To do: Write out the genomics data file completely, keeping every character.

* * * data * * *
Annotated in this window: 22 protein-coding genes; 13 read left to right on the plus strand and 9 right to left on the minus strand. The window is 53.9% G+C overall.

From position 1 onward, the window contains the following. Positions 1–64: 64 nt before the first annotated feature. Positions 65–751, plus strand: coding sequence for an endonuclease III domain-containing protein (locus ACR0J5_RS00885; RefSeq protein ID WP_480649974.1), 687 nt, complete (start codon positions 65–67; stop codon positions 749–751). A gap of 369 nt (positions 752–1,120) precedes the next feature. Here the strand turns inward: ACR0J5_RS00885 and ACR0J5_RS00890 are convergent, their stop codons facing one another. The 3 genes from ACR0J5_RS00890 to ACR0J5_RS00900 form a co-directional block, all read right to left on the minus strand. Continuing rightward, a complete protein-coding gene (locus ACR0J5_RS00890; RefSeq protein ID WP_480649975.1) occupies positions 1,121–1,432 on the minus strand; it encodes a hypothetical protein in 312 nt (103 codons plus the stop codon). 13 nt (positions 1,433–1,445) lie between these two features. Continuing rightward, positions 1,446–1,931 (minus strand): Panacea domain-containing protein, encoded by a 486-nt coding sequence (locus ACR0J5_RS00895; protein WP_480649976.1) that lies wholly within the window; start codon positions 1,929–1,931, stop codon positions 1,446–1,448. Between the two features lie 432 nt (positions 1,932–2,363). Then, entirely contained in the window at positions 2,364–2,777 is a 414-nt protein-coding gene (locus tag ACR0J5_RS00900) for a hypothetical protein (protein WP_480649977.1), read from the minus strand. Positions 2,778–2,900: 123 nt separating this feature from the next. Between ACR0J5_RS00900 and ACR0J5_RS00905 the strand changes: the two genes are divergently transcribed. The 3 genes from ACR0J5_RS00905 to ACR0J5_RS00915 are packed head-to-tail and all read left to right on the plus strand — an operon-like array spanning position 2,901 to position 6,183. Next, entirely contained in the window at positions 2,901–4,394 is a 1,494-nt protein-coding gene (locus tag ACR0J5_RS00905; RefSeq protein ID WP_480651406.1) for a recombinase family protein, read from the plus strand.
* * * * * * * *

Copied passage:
Annotated in this window: 22 protein-coding genes; 13 read left to right on the plus strand and 9 right to left on the minus strand. The window is 53.9% G+C overall.

From position 1 onward, the window contains the following. Positions 1–64: 64 nt before the first annotated feature. Positions 65–751, plus strand: coding sequence for an endonuclease III domain-containing protein (locus ACR0J5_RS00885; RefSeq protein ID WP_480649974.1), 687 nt, complete (start codon positions 65–67; stop codon positions 749–751). A gap of 369 nt (positions 752–1,120) precedes the next feature. Here the strand turns inward: ACR0J5_RS00885 and ACR0J5_RS00890 are convergent, their stop codons facing one another. The 3 genes from ACR0J5_RS00890 to ACR0J5_RS00900 form a co-directional block, all read right to left on the minus strand. Continuing rightward, a complete protein-coding gene (locus ACR0J5_RS00890; RefSeq protein ID WP_480649975.1) occupies positions 1,121–1,432 on the minus strand; it encodes a hypothetical protein in 312 nt (103 codons plus the stop codon). 13 nt (positions 1,433–1,445) lie between these two features. Continuing rightward, positions 1,446–1,931 (minus strand): Panacea domain-containing protein, encoded by a 486-nt coding sequence (locus ACR0J5_RS00895; protein WP_480649976.1) that lies wholly within the window; start codon positions 1,929–1,931, stop codon positions 1,446–1,448. Between the two features lie 432 nt (positions 1,932–2,363). Then, entirely contained in the window at positions 2,364–2,777 is a 414-nt protein-coding gene (locus tag ACR0J5_RS00900) for a hypothetical protein (protein WP_480649977.1), read from the minus strand. Positions 2,778–2,900: 123 nt separating this feature from the next. Between ACR0J5_RS00900 and ACR0J5_RS00905 the strand changes: the two genes are divergently transcribed. The 3 genes from ACR0J5_RS00905 to ACR0J5_RS00915 are packed head-to-tail and all read left to right on the plus strand — an operon-like array spanning position 2,901 to position 6,183. Next, entirely contained in the window at positions 2,901–4,394 is a 1,494-nt protein-coding gene (locus tag ACR0J5_RS00905; RefSeq protein ID WP_480651406.1) for a recombinase family protein, read from the plus strand.